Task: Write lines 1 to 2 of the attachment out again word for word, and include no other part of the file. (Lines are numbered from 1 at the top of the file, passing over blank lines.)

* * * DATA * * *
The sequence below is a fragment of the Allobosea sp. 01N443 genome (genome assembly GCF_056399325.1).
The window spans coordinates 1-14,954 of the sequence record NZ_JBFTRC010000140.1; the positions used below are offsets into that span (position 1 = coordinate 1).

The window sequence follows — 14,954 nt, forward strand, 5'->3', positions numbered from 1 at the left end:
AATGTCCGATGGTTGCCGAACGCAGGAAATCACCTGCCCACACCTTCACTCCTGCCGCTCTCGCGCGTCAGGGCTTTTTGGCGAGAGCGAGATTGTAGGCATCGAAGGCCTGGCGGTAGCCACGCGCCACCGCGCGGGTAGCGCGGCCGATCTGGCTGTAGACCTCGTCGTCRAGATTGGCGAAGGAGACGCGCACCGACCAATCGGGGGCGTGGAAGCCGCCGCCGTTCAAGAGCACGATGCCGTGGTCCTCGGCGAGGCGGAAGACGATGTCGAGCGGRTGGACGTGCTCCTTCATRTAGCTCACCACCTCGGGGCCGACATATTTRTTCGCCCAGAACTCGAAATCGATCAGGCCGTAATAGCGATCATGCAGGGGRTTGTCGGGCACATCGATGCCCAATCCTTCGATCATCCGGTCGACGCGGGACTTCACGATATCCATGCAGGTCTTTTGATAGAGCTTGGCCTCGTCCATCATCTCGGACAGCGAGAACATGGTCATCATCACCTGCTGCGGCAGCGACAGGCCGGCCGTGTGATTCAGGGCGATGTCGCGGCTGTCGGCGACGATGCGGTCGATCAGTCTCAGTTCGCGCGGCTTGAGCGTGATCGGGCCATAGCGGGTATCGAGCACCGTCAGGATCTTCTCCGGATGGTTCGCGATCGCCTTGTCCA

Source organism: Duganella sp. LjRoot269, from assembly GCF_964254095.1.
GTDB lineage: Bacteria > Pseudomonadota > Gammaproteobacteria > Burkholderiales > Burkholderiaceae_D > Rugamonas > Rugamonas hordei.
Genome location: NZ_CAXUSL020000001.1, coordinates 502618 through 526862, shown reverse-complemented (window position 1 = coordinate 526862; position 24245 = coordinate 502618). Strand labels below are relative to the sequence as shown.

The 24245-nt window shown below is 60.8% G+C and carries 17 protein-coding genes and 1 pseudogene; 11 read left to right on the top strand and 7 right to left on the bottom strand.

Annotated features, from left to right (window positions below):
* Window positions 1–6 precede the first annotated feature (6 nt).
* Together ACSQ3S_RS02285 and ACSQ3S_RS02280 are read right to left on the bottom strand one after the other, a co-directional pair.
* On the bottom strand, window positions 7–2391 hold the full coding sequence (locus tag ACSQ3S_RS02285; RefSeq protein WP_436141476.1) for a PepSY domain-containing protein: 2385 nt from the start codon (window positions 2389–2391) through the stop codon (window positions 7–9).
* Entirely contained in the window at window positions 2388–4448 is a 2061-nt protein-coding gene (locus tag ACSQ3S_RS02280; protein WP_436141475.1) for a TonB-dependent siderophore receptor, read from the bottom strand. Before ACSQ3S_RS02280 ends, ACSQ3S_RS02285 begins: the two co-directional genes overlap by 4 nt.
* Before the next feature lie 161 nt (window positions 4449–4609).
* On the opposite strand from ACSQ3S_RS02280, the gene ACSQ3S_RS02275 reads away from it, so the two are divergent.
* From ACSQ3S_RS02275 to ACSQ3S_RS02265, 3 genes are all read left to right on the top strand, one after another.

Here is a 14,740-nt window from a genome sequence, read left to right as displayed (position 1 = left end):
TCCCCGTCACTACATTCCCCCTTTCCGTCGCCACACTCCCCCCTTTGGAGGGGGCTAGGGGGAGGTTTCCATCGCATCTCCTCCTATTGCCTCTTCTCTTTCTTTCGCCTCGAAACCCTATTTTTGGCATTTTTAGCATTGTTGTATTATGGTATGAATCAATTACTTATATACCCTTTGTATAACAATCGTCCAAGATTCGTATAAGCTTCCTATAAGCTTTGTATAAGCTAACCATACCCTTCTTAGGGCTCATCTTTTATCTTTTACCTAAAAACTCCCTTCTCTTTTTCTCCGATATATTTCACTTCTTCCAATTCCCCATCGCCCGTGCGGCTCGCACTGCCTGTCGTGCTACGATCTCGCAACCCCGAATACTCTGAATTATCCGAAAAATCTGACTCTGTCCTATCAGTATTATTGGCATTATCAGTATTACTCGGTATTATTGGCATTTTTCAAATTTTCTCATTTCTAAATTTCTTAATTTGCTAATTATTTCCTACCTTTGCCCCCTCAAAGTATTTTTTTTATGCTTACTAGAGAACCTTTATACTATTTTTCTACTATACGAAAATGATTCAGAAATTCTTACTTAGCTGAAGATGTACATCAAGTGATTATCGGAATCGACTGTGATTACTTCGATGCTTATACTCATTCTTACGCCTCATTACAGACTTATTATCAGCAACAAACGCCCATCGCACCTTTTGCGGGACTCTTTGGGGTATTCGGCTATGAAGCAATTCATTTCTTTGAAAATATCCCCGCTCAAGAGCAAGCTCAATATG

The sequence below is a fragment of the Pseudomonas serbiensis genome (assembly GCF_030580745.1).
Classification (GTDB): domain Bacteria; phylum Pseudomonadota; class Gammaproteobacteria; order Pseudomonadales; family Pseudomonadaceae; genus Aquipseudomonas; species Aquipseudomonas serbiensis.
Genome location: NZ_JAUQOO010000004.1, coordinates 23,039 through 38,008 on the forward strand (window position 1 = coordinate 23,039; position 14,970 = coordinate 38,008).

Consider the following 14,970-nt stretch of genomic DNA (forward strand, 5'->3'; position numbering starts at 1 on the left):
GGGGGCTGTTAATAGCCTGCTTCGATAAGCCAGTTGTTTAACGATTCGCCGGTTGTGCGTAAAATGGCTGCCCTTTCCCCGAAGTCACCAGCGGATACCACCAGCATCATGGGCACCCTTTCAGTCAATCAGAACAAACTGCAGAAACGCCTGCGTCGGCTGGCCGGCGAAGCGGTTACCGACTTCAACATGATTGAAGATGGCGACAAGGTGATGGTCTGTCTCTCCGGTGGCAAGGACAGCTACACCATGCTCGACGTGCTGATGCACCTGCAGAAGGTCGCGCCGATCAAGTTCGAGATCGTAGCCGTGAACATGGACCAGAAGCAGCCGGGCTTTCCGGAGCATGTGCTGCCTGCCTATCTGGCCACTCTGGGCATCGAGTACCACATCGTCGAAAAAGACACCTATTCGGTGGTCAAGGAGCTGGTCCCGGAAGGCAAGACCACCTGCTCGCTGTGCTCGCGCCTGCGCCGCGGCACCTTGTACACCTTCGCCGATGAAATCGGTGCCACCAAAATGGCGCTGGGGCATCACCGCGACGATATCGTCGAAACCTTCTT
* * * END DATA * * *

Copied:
The sequence below is a fragment of the Allobosea sp. 01N443 genome (genome assembly GCF_056399325.1).
The window spans coordinates 1-14,954 of the sequence record NZ_JBFTRC010000140.1; the positions used below are offsets into that span (position 1 = coordinate 1).